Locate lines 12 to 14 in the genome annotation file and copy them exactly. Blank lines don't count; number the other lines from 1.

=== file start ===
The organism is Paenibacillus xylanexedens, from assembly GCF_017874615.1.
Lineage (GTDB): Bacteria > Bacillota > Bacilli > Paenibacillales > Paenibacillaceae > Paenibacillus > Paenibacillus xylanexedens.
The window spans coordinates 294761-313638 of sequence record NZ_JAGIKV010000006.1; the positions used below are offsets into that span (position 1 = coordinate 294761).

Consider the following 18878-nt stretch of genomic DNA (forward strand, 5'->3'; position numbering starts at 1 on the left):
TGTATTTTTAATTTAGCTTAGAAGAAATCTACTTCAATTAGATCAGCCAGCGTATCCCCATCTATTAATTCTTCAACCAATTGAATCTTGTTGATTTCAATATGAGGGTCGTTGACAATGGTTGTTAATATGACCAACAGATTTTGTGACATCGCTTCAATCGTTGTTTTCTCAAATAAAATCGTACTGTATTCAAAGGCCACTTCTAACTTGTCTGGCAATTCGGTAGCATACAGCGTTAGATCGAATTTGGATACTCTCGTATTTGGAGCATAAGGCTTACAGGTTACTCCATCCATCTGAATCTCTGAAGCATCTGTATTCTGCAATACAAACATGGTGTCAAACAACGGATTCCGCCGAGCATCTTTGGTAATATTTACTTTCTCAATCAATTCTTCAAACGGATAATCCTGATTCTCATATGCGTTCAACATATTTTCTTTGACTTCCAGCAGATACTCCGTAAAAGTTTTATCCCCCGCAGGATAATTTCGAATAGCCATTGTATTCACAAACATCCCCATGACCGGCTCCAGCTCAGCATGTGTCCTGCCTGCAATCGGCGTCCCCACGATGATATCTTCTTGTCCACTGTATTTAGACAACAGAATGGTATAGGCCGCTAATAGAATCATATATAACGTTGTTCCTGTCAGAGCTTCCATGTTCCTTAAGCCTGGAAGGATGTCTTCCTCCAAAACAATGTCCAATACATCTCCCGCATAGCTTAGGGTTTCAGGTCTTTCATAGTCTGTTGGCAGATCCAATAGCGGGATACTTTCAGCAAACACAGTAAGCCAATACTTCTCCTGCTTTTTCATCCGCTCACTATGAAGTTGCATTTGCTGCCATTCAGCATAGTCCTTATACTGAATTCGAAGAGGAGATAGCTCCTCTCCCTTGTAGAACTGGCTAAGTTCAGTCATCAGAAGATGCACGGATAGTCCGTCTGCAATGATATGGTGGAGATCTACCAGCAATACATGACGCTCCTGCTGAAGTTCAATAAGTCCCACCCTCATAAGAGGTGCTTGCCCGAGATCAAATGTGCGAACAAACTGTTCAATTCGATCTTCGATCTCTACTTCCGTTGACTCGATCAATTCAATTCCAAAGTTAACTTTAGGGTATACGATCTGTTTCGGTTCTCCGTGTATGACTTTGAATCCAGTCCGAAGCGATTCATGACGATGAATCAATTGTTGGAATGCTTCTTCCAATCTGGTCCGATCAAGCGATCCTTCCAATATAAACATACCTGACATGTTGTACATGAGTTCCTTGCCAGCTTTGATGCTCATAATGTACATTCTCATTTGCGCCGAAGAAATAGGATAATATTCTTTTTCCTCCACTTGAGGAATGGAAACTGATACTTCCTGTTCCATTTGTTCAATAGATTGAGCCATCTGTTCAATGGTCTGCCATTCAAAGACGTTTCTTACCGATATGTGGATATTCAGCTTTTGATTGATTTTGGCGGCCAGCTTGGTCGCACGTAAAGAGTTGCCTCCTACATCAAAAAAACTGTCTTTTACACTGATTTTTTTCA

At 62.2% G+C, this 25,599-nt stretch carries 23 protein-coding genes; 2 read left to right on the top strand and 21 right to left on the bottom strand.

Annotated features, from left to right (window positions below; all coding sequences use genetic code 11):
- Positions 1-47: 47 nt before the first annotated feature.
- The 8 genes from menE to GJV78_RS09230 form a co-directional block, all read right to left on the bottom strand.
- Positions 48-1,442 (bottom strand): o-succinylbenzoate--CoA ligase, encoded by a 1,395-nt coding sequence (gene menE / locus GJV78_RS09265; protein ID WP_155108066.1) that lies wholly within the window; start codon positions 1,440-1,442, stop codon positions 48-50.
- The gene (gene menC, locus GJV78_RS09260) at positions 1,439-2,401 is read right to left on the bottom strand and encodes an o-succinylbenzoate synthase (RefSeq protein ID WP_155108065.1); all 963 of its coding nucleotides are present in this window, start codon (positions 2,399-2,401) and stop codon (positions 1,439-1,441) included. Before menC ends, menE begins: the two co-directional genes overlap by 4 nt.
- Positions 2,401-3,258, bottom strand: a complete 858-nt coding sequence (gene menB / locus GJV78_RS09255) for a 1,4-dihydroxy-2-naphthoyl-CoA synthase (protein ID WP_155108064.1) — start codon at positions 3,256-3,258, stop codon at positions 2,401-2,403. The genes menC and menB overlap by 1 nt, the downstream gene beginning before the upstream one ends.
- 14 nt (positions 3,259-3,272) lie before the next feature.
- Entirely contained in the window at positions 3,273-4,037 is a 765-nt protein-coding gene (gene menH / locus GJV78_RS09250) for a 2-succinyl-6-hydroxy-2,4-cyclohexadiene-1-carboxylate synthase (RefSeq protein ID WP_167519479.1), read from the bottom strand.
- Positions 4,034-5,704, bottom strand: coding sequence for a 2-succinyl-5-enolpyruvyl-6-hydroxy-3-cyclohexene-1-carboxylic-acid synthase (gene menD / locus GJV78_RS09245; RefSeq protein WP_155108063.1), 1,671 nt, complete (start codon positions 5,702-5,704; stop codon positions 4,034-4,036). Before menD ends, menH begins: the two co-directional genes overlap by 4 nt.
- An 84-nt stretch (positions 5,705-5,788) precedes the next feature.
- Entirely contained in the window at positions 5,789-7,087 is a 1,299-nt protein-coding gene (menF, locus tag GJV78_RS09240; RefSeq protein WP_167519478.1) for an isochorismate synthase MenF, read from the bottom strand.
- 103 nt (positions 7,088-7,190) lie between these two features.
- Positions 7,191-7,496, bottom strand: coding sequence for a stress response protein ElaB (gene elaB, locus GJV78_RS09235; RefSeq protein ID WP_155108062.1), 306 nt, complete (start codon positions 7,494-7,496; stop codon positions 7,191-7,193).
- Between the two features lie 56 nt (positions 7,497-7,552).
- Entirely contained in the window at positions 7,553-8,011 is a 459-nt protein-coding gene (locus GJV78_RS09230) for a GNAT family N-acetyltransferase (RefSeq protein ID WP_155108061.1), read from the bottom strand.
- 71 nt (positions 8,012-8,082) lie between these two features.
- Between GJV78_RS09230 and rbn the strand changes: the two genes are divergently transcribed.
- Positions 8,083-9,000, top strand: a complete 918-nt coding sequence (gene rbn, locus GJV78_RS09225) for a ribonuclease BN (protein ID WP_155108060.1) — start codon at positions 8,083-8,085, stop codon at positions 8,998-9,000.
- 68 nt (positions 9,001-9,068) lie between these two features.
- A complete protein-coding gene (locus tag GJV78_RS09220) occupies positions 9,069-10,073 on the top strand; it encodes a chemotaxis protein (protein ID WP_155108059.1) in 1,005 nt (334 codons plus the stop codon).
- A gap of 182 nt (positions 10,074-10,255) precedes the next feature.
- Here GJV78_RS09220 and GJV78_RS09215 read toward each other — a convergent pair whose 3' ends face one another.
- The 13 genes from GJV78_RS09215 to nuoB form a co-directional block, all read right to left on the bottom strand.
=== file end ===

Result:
- Positions 2,401-3,258, bottom strand: a complete 858-nt coding sequence (gene menB / locus GJV78_RS09255) for a 1,4-dihydroxy-2-naphthoyl-CoA synthase (protein ID WP_155108064.1) — start codon at positions 3,256-3,258, stop codon at positions 2,401-2,403. The genes menC and menB overlap by 1 nt, the downstream gene beginning before the upstream one ends.
- 14 nt (positions 3,259-3,272) lie before the next feature.
- Entirely contained in the window at positions 3,273-4,037 is a 765-nt protein-coding gene (gene menH / locus GJV78_RS09250) for a 2-succinyl-6-hydroxy-2,4-cyclohexadiene-1-carboxylate synthase (RefSeq protein ID WP_167519479.1), read from the bottom strand.